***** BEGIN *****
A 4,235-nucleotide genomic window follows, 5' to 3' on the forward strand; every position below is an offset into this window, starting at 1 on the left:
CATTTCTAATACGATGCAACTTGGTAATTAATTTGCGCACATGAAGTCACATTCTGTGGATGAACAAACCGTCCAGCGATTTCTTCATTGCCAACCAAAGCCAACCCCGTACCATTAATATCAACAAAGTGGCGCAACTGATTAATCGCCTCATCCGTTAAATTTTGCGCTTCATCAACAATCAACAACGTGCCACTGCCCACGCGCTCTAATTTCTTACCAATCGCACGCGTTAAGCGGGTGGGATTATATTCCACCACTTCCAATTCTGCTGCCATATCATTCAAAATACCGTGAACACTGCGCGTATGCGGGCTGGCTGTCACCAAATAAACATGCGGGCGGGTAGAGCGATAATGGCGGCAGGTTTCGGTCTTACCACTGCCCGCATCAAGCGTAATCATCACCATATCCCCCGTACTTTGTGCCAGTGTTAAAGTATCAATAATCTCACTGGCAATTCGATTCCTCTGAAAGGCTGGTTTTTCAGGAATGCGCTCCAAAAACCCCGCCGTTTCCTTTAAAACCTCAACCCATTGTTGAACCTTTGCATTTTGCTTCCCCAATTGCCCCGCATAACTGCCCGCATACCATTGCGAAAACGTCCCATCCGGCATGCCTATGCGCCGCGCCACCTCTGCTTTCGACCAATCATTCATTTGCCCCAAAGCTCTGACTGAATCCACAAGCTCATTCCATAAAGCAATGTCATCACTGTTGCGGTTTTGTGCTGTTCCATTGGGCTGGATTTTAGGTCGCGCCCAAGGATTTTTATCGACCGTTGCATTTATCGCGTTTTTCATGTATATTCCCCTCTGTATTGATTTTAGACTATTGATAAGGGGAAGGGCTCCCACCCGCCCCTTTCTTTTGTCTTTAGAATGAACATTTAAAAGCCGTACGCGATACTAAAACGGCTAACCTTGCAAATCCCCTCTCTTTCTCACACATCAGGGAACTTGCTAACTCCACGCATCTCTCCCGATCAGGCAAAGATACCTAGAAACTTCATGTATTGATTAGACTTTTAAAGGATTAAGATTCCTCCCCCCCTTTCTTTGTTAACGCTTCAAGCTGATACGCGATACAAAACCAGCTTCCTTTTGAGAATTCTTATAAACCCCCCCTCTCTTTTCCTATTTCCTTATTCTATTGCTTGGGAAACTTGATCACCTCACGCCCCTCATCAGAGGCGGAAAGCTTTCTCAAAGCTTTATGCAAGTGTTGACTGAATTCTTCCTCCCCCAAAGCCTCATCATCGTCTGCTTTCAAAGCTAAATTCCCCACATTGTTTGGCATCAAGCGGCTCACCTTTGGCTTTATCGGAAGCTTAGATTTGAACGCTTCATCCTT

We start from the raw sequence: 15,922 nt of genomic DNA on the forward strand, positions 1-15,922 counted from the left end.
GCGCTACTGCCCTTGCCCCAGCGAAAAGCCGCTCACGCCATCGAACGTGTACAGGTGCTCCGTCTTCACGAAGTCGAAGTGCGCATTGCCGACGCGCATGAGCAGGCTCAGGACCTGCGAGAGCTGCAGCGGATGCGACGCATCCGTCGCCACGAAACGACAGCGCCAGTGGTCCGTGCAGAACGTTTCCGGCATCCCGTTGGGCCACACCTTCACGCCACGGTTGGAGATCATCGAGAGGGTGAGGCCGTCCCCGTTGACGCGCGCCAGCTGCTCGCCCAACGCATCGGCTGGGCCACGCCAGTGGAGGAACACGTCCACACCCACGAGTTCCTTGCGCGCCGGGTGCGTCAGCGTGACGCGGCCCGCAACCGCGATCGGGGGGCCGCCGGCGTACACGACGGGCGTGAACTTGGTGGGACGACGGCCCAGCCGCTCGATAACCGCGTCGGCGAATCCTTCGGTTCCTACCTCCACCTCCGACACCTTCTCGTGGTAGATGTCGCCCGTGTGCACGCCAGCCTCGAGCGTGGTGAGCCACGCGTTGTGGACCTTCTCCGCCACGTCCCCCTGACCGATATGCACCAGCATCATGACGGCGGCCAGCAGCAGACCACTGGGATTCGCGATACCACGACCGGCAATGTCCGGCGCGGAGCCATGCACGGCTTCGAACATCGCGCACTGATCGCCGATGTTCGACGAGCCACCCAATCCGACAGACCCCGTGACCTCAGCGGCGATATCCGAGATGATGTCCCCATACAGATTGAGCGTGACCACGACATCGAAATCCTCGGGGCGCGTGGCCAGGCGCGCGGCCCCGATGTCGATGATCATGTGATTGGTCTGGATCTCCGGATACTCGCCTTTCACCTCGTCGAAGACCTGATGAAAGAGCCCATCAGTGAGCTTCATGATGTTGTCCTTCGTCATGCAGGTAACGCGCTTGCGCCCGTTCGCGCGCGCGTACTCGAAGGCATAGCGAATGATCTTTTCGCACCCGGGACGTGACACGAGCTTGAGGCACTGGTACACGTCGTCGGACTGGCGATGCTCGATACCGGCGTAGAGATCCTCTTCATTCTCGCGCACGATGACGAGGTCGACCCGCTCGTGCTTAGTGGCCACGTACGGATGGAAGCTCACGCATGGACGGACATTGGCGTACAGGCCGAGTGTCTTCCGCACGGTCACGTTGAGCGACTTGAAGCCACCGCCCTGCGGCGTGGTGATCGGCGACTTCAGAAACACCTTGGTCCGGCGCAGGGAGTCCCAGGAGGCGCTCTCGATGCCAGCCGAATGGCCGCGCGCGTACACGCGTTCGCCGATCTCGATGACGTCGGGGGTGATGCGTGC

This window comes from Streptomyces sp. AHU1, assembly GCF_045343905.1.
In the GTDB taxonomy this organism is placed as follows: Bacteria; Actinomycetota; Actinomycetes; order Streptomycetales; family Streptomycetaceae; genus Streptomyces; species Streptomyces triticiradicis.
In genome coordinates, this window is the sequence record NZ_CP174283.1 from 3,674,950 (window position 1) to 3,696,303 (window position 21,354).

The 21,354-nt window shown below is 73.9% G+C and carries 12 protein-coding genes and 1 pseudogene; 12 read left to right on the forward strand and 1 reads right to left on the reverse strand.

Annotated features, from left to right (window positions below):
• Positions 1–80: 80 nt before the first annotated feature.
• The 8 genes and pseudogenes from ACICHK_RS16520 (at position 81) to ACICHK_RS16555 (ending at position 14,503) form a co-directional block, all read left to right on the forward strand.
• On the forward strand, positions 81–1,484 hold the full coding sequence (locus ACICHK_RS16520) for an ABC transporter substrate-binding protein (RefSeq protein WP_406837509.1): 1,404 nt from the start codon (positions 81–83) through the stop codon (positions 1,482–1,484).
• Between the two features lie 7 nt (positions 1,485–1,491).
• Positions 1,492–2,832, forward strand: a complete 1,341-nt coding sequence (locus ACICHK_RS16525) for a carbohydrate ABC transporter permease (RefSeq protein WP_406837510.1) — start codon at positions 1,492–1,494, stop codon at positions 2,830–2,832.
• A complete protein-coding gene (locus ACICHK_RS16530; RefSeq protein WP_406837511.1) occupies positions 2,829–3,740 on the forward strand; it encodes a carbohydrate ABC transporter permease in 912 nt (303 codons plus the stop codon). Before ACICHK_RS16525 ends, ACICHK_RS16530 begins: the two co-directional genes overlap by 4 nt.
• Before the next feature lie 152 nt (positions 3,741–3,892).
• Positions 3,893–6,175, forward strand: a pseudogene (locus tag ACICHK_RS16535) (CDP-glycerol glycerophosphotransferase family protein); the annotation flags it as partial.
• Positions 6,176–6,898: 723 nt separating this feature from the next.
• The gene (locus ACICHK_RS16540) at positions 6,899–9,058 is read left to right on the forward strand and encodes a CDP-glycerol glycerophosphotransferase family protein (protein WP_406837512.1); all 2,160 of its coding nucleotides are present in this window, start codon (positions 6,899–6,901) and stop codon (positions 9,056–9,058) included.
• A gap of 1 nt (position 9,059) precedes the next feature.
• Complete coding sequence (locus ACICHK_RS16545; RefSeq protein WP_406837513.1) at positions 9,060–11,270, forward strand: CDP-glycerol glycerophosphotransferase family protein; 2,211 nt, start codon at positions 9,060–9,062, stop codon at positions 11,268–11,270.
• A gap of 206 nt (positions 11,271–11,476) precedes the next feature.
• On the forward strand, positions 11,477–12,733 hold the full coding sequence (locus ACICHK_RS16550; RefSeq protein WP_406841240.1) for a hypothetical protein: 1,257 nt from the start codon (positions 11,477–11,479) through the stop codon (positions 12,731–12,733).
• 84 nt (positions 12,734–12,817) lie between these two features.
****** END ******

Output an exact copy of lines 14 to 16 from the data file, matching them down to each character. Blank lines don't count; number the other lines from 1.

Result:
• Positions 1,492–2,832, forward strand: a complete 1,341-nt coding sequence (locus ACICHK_RS16525) for a carbohydrate ABC transporter permease (RefSeq protein WP_406837510.1) — start codon at positions 1,492–1,494, stop codon at positions 2,830–2,832.
• A complete protein-coding gene (locus ACICHK_RS16530; RefSeq protein WP_406837511.1) occupies positions 2,829–3,740 on the forward strand; it encodes a carbohydrate ABC transporter permease in 912 nt (303 codons plus the stop codon). Before ACICHK_RS16525 ends, ACICHK_RS16530 begins: the two co-directional genes overlap by 4 nt.
• Before the next feature lie 152 nt (positions 3,741–3,892).